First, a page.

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Title: Prefiguring the revolution : the politics of law and lawyering in Egypt
Author: Afshary, Mohammad
ISNI:       0000 0004 7659 540X
Awarding Body: University of Kent
Current Institution: University of Kent
Date of Award: 2018
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Egypt's 2011 uprising was notable for two significant, seemingly contradictory features. It was understood by most participants as 'revolution', yet, many of its diverse visions of change and forms of mobilisation were marked by language of law and ideas of legality. This juridified praxis of revolution led many observers to conclude that it was lacking in radical visions and other quintessential revolutionary elements. Against such conclusions which draw on prevalent ideas of revolution to dismiss the Egyptian case out of hand, this thesis seeks to focus further on the Egyptian revolution as an important case study for examining the implications of when law and revolution come together. In a context in which law is envisioned as a means and a domain of revolutionary struggle, the thesis asks, what are the implications of when legal processes and spaces are engaged with and reimagined by participants who act according not to dominant legal culture but their revolutionary visions and utopian sense of possibility. I take as the starting point of analysis, not the established (Western) concept of revolution often 'applied' when studying new revolutions, but the praxis of revolution in Egypt and its important political history. I do so while emphasising the performative character of revolution as a concept, and what is at stake politically in the different ways it is imagined and enacted. Examining the praxis of revolution in Egypt, it will be suggested that there was a palpable focus on processes of collective actions in the here-and-now, with an emphasis on prefiguring radically different forms of social relations and political culture. Taking this into account, the thesis studies the juridified praxis of revolution on the basis of its broadly shared utopian vision and prefigurative method to argue that this could help better understand the Egyptian revolution and the politics of law therein. In doing so, the thesis focuses on the role of activist lawyers as an important part of the Egyptian revolution and on their struggle against the regime's counter-revolutionary forms of legal intimidation. Examining, through interviews and observations, some of the everyday as well as broader aspects of their work, I will suggest that it can be understood as prefigurative legal praxis. Inspired by the visions of the revolution, theirs is a process-oriented form of legal support driven by an emphasis on solidarity and continuity in the here-and-now. At the same time, it is a utopian form of legal practice which, while aware of its grounded experience of the legal system to the contrary, insists on reimagining and acting prefiguratively within legal-institutional processes and spaces as if they were otherwise. Ultimately, the thesis concludes that studying the praxis of activist lawyers and the broader juridification of revolution in Egypt from the perspective of their utopian-prefigurative features could provide a necessary addition to the current scholarship on law and revolution in general and activist lawyers in particular.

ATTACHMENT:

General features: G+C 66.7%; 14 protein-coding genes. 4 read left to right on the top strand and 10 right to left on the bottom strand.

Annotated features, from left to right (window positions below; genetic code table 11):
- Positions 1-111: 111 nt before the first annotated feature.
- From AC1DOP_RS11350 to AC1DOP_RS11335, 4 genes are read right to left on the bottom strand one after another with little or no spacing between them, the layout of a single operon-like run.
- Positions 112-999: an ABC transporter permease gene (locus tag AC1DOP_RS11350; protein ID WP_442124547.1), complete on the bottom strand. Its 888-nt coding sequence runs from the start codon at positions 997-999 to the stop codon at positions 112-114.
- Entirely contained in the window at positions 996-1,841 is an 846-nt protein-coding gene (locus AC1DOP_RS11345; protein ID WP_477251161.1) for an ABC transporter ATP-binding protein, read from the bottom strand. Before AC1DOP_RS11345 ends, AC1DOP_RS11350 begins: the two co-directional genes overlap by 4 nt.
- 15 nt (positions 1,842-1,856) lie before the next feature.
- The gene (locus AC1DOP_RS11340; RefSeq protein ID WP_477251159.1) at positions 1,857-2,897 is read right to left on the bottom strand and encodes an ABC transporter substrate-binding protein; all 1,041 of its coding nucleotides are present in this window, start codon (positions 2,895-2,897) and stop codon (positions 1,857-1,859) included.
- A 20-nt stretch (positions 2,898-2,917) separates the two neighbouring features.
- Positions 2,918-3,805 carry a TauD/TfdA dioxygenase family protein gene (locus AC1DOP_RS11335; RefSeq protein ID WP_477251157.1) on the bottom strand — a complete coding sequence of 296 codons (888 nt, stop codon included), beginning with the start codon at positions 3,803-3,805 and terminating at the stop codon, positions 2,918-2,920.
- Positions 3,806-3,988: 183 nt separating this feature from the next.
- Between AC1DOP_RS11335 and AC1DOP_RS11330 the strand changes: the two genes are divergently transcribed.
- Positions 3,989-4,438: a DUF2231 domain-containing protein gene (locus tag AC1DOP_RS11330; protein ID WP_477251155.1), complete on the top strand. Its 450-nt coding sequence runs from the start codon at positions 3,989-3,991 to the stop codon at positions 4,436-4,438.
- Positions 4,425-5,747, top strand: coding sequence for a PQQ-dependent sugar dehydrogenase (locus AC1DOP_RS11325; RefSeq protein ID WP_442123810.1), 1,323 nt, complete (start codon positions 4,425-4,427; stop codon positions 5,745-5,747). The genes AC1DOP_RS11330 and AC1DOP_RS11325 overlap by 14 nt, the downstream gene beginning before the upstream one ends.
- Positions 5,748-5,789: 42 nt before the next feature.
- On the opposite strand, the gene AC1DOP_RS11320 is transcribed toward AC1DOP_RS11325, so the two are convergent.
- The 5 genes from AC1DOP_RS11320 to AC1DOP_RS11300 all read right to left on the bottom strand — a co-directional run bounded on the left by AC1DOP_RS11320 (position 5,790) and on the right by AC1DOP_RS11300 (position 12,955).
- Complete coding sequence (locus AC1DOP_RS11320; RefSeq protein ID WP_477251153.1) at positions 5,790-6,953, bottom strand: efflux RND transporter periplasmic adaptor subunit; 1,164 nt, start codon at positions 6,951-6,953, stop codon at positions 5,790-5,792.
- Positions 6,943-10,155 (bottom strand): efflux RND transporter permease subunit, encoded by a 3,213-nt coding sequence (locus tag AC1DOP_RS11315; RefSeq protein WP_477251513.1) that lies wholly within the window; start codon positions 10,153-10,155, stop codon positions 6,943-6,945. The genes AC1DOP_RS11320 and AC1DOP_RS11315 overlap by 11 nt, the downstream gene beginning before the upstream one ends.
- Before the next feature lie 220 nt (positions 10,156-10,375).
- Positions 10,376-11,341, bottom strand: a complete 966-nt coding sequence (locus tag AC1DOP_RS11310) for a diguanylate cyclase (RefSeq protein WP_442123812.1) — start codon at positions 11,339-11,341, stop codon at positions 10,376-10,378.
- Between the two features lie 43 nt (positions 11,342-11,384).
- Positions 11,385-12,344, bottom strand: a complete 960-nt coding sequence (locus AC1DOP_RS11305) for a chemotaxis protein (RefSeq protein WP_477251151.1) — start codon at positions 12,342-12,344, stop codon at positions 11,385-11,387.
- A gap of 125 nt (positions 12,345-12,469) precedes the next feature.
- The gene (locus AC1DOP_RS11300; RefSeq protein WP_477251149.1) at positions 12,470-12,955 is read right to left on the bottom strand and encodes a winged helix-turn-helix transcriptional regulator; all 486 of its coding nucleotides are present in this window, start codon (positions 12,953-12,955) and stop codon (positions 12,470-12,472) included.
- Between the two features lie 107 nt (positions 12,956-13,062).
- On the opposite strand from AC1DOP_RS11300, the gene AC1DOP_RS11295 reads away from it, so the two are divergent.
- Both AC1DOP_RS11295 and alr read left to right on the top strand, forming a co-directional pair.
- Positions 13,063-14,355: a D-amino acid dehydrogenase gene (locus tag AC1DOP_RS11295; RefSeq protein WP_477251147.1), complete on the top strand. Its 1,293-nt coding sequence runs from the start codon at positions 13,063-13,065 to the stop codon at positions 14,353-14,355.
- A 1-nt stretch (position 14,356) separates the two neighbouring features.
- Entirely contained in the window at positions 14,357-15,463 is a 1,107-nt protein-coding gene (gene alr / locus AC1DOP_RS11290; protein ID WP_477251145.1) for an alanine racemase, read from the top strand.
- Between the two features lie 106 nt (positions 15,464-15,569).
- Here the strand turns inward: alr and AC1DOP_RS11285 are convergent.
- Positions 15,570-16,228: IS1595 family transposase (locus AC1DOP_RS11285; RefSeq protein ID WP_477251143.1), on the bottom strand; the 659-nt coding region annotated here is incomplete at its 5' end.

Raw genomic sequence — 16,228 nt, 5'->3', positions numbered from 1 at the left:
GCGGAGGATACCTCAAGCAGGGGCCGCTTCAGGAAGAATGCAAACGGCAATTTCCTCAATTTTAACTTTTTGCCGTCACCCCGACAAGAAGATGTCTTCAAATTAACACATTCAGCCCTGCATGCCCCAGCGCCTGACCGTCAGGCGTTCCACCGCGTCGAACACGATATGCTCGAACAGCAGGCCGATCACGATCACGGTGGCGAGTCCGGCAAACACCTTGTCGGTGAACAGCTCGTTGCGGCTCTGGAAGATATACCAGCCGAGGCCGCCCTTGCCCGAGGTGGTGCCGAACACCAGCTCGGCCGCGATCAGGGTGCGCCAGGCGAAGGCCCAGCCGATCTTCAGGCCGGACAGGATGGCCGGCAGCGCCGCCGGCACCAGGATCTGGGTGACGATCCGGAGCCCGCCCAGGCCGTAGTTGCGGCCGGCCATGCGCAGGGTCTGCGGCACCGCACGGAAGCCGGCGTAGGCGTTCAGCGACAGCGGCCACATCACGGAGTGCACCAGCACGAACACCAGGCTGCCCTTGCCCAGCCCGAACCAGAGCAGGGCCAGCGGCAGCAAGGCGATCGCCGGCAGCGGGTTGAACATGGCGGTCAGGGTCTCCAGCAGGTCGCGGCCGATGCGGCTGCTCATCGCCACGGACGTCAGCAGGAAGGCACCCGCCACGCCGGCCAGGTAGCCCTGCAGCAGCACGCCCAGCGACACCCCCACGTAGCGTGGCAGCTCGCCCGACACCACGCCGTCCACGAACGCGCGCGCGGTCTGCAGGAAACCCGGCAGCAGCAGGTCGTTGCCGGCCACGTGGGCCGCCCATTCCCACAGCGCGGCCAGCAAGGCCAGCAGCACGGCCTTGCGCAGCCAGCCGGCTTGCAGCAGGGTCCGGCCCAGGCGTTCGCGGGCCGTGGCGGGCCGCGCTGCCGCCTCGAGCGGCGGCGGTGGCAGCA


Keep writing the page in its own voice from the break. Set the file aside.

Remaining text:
Supervisor: Cooper, Davina ; Bedford, Kate ; Alessandrini, Donatella Sponsor: Not available
Qualification Name: Thesis (Ph.D.) Qualification Level: Doctoral
EThOS ID:  DOI: Not available